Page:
No races until next year? Learn how to make the most of your off-season
Because of the amount of time athletes typically have until their next race, the off-season is a great opportunity to take time off, try new things, and experiment with technique. Before you decide to blow your diet out completely and catch up on your favorite TV shows, consider a few things that can prime you for the next season:
Fine-tune your technique
Remember all those moves your teammates were able to do during races and training sessions? The off-season is the perfect time to learn these skills. Since most athletes reduce the amount of time they dedicate to aerobic training, they usually have more time to work on certain aspects of the race they’ve been considering all year.
Experiment on your long-rides nutrition or change up your diet. Because your target races next season tend to be still weeks away, you have more time to accommodate and observe changes without having to stress too much about lost time.
Try something new
The off-season is a great time to explore other sports, try different race formats, and build strength. Focus on seeking other activities and give yourself an opportunity to bond with other peers. Take a rock climbing class or join workout sessions of friends you normally wouldn’t accommodate because of your rigid training plan.
Don’t think of trying new activities as a waste of time. New sports in the off-season allow athletes to cross-train and build strength, and coordinating with a coach can make sure you’re on track to make gains for next year’s races. It also reduces the mental stress of keeping up with a regimented training plan and diet all year long.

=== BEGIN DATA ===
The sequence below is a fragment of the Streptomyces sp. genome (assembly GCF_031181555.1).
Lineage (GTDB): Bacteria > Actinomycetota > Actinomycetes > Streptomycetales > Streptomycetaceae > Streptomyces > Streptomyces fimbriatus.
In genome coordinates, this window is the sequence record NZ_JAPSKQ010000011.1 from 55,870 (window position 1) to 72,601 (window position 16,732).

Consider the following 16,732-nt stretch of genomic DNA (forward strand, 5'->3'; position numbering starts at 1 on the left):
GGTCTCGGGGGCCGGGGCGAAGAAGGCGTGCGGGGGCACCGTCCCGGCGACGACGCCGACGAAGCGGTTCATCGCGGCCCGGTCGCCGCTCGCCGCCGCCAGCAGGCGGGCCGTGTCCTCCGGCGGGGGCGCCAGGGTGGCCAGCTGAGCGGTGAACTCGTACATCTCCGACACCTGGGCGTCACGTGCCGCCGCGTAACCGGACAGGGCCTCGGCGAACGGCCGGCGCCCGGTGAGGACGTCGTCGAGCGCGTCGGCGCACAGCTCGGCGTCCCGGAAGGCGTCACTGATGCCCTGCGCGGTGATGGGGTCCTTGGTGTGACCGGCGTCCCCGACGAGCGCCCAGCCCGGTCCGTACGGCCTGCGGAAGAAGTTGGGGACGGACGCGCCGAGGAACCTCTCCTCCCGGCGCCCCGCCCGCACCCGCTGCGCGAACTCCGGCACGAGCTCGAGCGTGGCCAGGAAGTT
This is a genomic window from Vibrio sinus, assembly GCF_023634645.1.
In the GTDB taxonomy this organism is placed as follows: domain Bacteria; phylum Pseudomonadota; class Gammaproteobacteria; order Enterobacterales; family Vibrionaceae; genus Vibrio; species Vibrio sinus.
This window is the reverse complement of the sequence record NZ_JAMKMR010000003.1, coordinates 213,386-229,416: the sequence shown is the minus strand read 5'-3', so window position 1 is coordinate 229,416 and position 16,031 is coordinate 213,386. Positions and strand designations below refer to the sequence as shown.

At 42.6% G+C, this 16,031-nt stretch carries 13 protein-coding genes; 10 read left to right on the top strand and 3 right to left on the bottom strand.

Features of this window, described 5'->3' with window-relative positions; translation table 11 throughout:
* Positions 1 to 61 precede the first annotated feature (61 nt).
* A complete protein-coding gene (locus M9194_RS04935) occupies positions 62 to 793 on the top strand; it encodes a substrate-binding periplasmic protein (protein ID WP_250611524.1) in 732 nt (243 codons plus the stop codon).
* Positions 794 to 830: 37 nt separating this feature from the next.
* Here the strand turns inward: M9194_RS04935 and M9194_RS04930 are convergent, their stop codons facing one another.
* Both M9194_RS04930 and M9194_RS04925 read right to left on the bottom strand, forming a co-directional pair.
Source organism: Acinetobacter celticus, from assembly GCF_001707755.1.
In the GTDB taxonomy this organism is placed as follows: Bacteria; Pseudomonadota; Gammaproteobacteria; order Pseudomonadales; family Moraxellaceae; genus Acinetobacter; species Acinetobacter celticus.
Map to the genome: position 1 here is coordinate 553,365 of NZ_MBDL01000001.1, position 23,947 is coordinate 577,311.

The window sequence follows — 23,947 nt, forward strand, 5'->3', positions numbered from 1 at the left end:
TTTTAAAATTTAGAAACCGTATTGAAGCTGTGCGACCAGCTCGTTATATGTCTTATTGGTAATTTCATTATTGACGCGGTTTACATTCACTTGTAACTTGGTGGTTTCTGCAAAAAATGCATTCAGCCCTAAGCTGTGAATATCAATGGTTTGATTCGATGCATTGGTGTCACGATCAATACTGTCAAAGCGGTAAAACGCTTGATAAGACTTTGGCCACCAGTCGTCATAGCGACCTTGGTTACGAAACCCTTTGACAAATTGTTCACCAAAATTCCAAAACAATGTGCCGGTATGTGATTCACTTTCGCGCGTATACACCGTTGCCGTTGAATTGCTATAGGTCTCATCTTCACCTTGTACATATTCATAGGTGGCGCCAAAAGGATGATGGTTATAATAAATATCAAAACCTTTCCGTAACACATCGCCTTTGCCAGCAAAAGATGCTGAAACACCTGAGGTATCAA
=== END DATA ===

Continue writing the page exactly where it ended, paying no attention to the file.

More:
Think about next year
Off-seasons can be as short as two to three weeks and as long as a few months depending on what you have planned for next year, so the sooner you know what you want to attain, the sooner you can think about the coming weeks. Changes in race distance is a common consideration, which typically affects what you would want to focus on during the off-season. When you schedule your first major race next year, it will dictate how much time you have before focusing on aerobic training.
Continued development in triathlon is a long waiting game where gains are made in the span of months to years. Motivation to continue improving can come from many things, but I find the practice of looking back at the past season to be one of the most effective tools in a triathlete’s arsenal.
Take a look at your activity history. Sometimes it can be quite fulfilling to see how far you’ve run or ridden this year, or even how many times you’ve nailed a PR. How have you been performing in your 5K time trials? Have your swim times improved? Taking a long-term view of your performance can give valuable insights you can use moving forward, especially if you’ve made any significant changes.
Sit back and go through your photos as well. For many of us, the sport has rewards beyond physical development. Count the friends you’ve made, the good habits you’ve built, and the fun you’ve had in the sport. These factors might even be more important for you than a personal best.
In the coming weeks, evaluate your progress, reconnect with other sports and activities, and think about your intentions for the next season. Some of us can forget how rewarding this sport can be if we don’t take the time to appreciate how far we’ve come (and how far we still have to go.)